The skirmisher looped around and attacked the offending pig but just couldn't land a killing blow.

The three linemen moved forward next to try to tie up the Skorza but in the end they only enraged it.  Slicing down not one but two of their number, the enraged wolf now had a clear path forward.

The last pig activated next, hacking into the mercenaries that were attacking him and dropping one in the process.

Finally in position, the shield breaker charged at the pigs but fell short of making contact with them... or so I thought. I later realized that I looked at the wrong card. His huge axe appropriately enough give him a 2 inch melee range but I looked at the card for the skirmisher who has to be in base contact. Whoops!

The galvanic defender went next, moving clear of the other Teknes troops to launch a magic attack at the shieldbreaker, piercing his armor and inflicting a wound in the process.

The scourge hound took advantage of the opening and charged forward, her blades flashing as she sliced into the galvanic defender who blocked her attack. The lineman controller than moved forward and slammed his hammer down into her, sending her crumpled form to the ground.

Goritsi won the initiative for turn three and the alpha rushed at the nearby cluster of troops, just barely falling short. The other two Skorza fared better on their movement but only one of them was able to dispatch their target.

The pigs went next, driven on by their boss. With most of them pain fueled now, they were able to down two more mercs and wound the other Skorza. This took the Goritsi morale to zero so this would be it after this turn.

The shieldbreaker broke away from the pigs he was engaging and launched himself at the boss, causing two wounds but still leaving him standing.

The lineman controller attacked next, supported by one of the linemen. Their Skorza target went flying back and landedd in a crumpled heap on the ground.

The lone Skorza by the pigs circled around to try to finish off the boss but wasn't able to land the killing blow.

The galvanic defender moved forward to launch another magic attack on the shieldbreaker but this time failed to have any effect on him.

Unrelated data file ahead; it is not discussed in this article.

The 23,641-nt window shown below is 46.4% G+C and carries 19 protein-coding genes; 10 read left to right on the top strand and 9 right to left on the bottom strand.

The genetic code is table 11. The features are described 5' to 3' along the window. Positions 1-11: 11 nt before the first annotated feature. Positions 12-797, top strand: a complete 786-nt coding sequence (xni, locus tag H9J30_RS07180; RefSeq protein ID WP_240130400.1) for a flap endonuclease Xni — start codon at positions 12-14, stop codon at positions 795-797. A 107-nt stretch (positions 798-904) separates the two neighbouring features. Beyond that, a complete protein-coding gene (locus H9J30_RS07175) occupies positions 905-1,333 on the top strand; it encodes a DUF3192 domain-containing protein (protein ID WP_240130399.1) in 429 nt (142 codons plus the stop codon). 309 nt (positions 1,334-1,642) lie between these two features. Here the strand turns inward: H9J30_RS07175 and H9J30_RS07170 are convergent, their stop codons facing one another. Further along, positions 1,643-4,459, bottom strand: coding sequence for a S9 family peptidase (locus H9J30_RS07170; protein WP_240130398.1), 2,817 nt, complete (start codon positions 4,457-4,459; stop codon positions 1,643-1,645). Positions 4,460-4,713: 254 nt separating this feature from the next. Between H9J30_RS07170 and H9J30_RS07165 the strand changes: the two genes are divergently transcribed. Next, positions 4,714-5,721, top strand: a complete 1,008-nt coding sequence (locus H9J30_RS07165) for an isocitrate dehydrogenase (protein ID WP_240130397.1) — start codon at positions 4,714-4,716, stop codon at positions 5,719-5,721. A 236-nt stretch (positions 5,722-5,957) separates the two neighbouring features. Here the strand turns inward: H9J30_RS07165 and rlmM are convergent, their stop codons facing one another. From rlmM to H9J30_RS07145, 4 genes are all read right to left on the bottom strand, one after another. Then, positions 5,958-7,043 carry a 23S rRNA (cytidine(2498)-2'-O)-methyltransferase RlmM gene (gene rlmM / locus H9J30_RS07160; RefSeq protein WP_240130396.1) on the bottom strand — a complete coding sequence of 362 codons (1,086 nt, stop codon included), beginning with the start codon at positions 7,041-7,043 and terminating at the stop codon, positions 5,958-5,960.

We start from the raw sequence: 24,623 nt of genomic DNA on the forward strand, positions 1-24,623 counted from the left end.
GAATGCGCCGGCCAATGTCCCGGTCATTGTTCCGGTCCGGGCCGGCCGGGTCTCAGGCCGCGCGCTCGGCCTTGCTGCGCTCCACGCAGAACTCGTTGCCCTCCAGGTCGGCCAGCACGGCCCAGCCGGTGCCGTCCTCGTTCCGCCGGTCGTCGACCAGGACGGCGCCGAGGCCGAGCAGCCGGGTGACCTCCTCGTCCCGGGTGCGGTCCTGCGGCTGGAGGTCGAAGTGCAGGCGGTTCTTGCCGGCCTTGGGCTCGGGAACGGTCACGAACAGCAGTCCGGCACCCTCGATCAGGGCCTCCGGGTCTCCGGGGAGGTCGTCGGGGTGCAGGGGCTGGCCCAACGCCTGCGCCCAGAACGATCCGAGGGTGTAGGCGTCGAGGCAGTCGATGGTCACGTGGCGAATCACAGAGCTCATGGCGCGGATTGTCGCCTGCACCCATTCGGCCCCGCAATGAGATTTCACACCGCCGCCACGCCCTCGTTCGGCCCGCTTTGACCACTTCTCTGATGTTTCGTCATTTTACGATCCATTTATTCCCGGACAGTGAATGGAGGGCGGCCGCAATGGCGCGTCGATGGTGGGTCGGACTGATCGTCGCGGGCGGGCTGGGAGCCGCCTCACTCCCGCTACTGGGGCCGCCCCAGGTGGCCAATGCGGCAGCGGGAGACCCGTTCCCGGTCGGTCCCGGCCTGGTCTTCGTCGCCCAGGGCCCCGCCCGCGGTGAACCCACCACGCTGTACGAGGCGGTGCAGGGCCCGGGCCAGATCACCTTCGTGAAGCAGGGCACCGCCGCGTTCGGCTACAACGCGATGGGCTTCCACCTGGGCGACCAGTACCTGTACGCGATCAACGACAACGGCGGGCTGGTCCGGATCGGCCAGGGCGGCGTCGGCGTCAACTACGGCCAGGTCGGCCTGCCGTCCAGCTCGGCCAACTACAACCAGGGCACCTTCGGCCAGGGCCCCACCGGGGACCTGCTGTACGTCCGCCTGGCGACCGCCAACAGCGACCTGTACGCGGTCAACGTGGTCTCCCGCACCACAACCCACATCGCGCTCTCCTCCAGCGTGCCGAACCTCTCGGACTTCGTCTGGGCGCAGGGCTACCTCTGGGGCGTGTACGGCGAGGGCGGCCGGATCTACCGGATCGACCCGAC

The last Goritsi to left to activate was the only remaining mercenary.  His blades flashed through the air but ultimately he wasn't able to hurt the creature at all.

And to end the game, the zaalak charged at the alpha again, not doing any damage but perhaps instead slapping him like it was the end of a Three Stooges episode.  "Hey Moe! Hey Larry! You lost!"

Final Thoughts

Overall I enjoyed the game.  There was some back and forth as I was checking rules and such but for the most part it seemed pretty straigthforward.  I'd heard elsewhere that the constant card flipping bothered some but I didn't really see it as that much of problem.  The combat mechanic seems interesting enough with the different abilities and power modifying the results to create a new dynamic depending on who is attacking.

While I really enjoy the order die mechanic used in the various Warlord Games, Wrath of Kings still has a back and forth so there isn't a lot of down time you are contending with.  This can also be affected by losing a leader as that will limit how many units you can activate at once.  While not a big deal initially, once a side has moved all of their models they pass their turn.  At this point the opponent only has one more activation and then the turn ends so if you loose all your leaders early, you can effectively be caught with your pants down.

As for the two armies themselves, the Teknes were surprisingly tough.  In particular the union workers were really nasty.  They all have the ability of pain fueled which means that they basically go beserk once they are damaged.  This leaves you trying to take them out as quickly as possible because if you just have a bunch of wounded pigs, they are even more dangerous.

The Goritsi on the other had were almost delicate.  The Skorza werewolves are very fast and hit like a truck, but if you're not careful they will quickly go down.  The Ravenscars seem to be even more fragile but I wonder if part of the problem was their limited numbers and activations.  Looking over the unit cards, the Zeti war dancers might have faired better against the pigs because their leader can let you manipulate the damage chart, giving them a slight edge.

I will definitely try mixing things up a bit in the future to see how the different combinations out, plus I still have two more armies to put together.  Lots of options here and I'm glad that I've picked up as much as I have.  Until next time...